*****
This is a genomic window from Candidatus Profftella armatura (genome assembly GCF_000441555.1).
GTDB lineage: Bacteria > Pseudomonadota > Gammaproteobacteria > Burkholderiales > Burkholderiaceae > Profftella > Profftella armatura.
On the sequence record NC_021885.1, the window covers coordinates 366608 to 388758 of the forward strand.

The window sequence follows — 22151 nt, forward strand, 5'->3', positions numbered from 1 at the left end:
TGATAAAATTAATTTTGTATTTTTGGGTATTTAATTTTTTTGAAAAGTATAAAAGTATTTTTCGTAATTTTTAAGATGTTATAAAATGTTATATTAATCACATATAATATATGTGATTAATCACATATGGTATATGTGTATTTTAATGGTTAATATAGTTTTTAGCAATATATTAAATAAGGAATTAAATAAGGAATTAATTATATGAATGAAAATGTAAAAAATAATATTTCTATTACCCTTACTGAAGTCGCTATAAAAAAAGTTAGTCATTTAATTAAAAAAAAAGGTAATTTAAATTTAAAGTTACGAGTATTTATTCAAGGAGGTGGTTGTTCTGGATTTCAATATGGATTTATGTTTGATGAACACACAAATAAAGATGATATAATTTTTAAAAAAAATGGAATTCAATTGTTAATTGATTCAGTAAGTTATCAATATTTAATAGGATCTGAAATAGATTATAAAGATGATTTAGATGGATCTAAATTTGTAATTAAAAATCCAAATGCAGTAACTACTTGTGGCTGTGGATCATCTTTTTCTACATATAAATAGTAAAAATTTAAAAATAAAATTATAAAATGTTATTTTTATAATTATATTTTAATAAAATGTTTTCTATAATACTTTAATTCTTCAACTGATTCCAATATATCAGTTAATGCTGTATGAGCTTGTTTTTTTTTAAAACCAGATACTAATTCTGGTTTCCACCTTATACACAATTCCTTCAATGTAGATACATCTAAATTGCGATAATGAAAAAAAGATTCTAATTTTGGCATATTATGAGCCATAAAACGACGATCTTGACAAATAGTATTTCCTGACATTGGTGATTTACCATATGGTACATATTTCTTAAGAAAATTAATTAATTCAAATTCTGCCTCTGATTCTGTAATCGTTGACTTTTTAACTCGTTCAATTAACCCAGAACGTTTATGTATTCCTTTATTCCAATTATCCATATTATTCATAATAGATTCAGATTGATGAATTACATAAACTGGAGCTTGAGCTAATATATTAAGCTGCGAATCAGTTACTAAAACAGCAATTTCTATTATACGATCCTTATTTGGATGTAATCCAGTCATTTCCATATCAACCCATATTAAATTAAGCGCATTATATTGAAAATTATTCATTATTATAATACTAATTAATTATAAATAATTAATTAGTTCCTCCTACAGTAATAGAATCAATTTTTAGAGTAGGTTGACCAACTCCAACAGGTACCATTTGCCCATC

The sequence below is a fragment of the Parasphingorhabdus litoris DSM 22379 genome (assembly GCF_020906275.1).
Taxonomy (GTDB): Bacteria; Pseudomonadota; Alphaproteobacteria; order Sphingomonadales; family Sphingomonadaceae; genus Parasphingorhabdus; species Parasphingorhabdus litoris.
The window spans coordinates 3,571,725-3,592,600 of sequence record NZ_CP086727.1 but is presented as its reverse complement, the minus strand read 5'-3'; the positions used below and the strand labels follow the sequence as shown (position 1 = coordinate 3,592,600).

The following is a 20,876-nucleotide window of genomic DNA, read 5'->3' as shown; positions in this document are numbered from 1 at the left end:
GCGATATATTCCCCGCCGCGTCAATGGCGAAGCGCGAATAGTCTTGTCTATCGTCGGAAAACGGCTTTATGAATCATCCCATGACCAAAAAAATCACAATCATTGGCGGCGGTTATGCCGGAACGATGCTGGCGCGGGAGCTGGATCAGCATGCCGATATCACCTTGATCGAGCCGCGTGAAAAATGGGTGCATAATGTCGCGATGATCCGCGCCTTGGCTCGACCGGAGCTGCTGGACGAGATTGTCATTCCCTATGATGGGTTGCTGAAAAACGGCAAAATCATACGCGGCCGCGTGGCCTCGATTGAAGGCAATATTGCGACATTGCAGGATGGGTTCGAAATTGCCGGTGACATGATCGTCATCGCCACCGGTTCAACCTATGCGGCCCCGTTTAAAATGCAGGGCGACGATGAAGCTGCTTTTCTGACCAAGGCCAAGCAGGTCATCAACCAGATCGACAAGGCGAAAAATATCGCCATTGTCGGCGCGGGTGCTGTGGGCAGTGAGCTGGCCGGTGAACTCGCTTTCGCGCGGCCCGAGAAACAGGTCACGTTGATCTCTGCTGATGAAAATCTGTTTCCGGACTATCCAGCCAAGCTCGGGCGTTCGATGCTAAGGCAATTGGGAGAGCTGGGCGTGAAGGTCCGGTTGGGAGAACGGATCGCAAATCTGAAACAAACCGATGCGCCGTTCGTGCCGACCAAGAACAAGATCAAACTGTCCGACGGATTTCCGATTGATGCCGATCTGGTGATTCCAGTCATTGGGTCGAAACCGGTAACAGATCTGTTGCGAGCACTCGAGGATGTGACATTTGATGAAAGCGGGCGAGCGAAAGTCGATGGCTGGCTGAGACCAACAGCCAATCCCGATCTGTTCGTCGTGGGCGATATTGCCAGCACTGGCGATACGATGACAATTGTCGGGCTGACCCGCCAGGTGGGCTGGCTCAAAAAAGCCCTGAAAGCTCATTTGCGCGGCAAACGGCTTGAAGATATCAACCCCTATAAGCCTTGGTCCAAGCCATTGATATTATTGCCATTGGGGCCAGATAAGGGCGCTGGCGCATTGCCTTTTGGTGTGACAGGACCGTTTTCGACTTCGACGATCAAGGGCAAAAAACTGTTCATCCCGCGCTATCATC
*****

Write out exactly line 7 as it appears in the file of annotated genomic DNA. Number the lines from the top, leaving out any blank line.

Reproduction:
Taxonomy (GTDB): Bacteria; Pseudomonadota; Alphaproteobacteria; order Sphingomonadales; family Sphingomonadaceae; genus Parasphingorhabdus; species Parasphingorhabdus litoris.